08 Sep 2022, 13:33
Benjamin Wehrmann

Germany's Scholz clashes with CDU leader over conservatives’ energy policy legacy

Clean Energy Wire

In an unusually emotional response to criticism over the government’s handling of the energy crisis, German chancellor Olaf Scholz has criticised conservative CDU leader Friedrich Merz for exploiting a political predicament that Merz’s party helped create during its 16 years in power. During a debate in parliament, Merz had said the government coalition had “no compass” in the energy crisis fuelled by Russia’s war on Ukraine, which would cause great damage to Germany’s industrial basis and provoke social unrest. The CDU leader particularly hit out at a decision by the economy and climate ministry to not delay Germany’s nuclear exit in a substantial way. Social Democrat (SPD) Scholz countered that his government had to start from scratch regarding possible energy supply difficulties from Russia when taking over last December, shortly before the start of Russia’s invasion. His coalition with the Green Party and the pro-business Free Democrats (FDP) since had done more to diversify the country’s energy supply than any previous CDU-led government. The conservative party headed the German government under chancellor Angela Merkel between 2005 and 2021, a time when Germany agreed its final nuclear exit as well as the phase-out of coal power and saw an up-and-down in renewables expansion, which hit a new low shortly before Scholz’s government took over. “The CDU, [and its Bavarian sister party] CSU is the party that bears all of the responsibility for the phase-out decisions,” the chancellor argued, adding that it never had “the courage to enter into anything new” and “fought against every single wind turbine” planned in the country in the past years and continued to do so until today.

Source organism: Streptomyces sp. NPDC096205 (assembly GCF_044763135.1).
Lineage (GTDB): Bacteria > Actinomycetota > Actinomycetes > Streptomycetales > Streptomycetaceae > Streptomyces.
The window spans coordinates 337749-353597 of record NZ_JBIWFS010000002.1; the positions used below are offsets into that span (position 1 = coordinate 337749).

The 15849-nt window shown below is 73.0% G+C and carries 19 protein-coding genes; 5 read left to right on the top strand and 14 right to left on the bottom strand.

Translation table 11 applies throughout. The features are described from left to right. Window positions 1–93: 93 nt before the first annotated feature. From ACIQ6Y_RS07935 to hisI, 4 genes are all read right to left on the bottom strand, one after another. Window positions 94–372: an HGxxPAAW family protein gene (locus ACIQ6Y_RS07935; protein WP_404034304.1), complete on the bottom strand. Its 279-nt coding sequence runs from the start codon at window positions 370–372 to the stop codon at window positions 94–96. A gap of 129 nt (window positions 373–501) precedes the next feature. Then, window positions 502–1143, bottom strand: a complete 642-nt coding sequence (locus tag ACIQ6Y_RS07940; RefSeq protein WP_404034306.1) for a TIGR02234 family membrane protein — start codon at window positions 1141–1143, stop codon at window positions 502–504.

Fossil fuel trade with Russia had been supported eagerly both by Scholz’s SPD and Merkel’s CDU in the past years, with both parties arguing upholding commercial ties with Russia could help rein in the country’s bellicose ambitions. Scholz’s current government had set out to address emissions reduction and the energy transformation as the centrepiece of its energy policy last December but saw its plans undermined by the outbreak of Russia’s war on Ukraine, which quickly expanded into a fossil fuel supply crisis for Europe as a whole and for Germany in particular. Since then, Scholz’s government – while trying to speed up renewables expansion – invested in additional natural gas import infrastructure, re-activated coal plants and reduced pump prices for gasoline to reduce cost pressure on citizens and keep energy supply secure.

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